Satellite images corroborate the results of botanical surveys and even allow us to go further regarding the question of the time lag between the ice melting and the arrival of vegetation (Bayle et al. 2022). 2022). Indeed, the satellite detects the arrival of vegetation in just 2 to 3 years at the Tour following the ice melt, whereas this time is longer at Orny and Les Pèlerins (from 4 to 6 years). It was statistically possible to explain these varying lag times as a result of climate as well as distance to the nearest patch of productive vegetation around the glacier margins. In the end, these pioneer plants ultimately turn out to be quite orderly and their growth trajectories can be largely explained by environmental factors at the margins, such as climate, geomorphological disturbance and proximity to surrounding vegetation.

Outlook: a challenge for the mountain regions of tomorrow

It seems essential to gain a better understanding of the burst of vegetation following glacier retreats and on these glacier margins, both in the Mont-Blanc massif and for the Alps as a whole. This knowledge would provide foresights about what future alpine landscapes will look like… and even if we will definitely miss the glaciers, the greenery and rocks will also make for magnificent landscapes! The greening of these periglacial environments is proving to be highly dynamic and we are observing the emergence of new ecosystems within a few years. In the context of climate change and increasingly severe droughts and heatwaves in the coming years accompanied by reduced snowpack even in alpine areas, it is possible that glacier margins will become real oases, with summer water flow ensured by the melting ice upstream… at least until the glacier completely disappears!

Today, these rapidly emerging ecosystems already serve as novel habitats (refugia) for arctic-alpine fauna fleeing to higher altitudes to find suitable habitats on mountains which are becoming warmer. When the botanical surveys were carried out, we frequently came across signs of animals: droppings from mountain hares, chamois or rock ptarmigan. This indicates that these recently deglaciated areas are becoming new habitats not only for mountain plants but also for wildlife.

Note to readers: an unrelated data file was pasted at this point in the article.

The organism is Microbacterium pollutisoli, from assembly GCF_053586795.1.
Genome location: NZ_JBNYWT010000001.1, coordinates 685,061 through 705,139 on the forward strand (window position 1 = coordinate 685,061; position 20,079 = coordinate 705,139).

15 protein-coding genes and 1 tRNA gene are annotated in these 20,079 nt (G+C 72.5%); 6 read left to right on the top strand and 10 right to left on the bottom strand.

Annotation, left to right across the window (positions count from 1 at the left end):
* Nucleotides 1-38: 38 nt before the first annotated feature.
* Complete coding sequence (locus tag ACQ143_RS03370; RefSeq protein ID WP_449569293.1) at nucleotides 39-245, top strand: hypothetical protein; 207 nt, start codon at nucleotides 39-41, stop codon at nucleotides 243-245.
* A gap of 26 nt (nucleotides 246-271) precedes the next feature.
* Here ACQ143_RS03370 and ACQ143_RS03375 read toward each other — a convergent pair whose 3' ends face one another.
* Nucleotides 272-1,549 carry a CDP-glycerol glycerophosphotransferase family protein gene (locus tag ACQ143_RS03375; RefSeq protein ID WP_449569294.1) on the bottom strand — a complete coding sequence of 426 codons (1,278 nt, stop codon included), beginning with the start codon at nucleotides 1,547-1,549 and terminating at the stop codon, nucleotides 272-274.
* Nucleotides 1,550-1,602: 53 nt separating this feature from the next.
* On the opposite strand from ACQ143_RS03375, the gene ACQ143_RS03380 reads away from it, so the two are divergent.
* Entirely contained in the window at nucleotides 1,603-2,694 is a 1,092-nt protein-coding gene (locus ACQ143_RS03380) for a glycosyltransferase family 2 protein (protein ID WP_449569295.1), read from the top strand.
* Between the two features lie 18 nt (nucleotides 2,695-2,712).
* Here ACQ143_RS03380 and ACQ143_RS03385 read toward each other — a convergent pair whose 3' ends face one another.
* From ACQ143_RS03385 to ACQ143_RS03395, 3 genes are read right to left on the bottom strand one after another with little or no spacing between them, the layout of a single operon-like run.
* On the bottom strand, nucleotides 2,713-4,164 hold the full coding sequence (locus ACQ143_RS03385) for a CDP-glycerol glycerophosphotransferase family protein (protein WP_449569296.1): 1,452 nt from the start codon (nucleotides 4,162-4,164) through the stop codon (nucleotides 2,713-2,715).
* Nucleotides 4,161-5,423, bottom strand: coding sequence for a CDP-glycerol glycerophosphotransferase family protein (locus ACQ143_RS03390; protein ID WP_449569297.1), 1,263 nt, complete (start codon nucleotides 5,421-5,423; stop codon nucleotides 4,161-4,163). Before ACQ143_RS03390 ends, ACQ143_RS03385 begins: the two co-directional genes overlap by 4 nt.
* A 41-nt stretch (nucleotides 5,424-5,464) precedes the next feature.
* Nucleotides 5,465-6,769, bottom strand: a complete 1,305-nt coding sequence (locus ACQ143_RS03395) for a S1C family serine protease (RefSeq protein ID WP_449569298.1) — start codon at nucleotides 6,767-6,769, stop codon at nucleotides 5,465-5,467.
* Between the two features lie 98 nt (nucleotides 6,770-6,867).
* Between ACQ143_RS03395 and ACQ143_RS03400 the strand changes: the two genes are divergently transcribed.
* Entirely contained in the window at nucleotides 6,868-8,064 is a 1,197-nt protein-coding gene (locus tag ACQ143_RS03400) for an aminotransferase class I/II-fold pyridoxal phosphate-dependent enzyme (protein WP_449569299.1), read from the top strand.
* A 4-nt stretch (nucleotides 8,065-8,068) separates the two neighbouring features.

Finally, glacier margins and the biodiversity they harbour are becoming a new conservation challenge. If the first question is simply to better understand and familiarise ourselves with these emerging ecosystems, the next question that rapidly arises is how to conserve and manage the new ecosystems previously buried under the ice. Given how quickly the map is changing, it seems that a key challenge will be to keep land managers up-to-date on biodiversity and habitat trajectories in glacier margins in order to inform conservation strategies in the years ahead.


Bayle, A., Carlson, B. Z., Zimmer, A., Vallée, S., Rabatel, A., Cremonese, E., Filippa, G., Dentant, C., Randin, C., Mainetti, A., Roussel, E., Gascoin, S., Corenblit, D., and Choler, P.: Local environmental context drives heterogeneity of early succession dynamics in alpine glacier forefields, EGUsphere (preprint), https://doi.org/10.5194/egusphere-2022-1164, 2022.

Zekollari, H., Huss, M., & Farinotti, D. (2019). Modelling the future evolution of glaciers in the European Alps under the EURO-CORDEX RCM ensemble. The Cryosphere, 13(4), 1125-1146.

Zimmer, A., Beach, T., Klein, J. A., & Recharte Bullard, J. (2022). The need for stewardship of lands exposed by deglaciation from climate change. Wiley Interdisciplinary Reviews: Climate Change, 13(2), e753.

Bosson, J. B., Huss, M., Cauvy-Fraunié, S., Clément, J. C., Costes, G., Fischer, M., … & Arthaud, F. (2023). Future emergence of new ecosystems caused by glacial retreat. Nature, 620(7974), 562-569.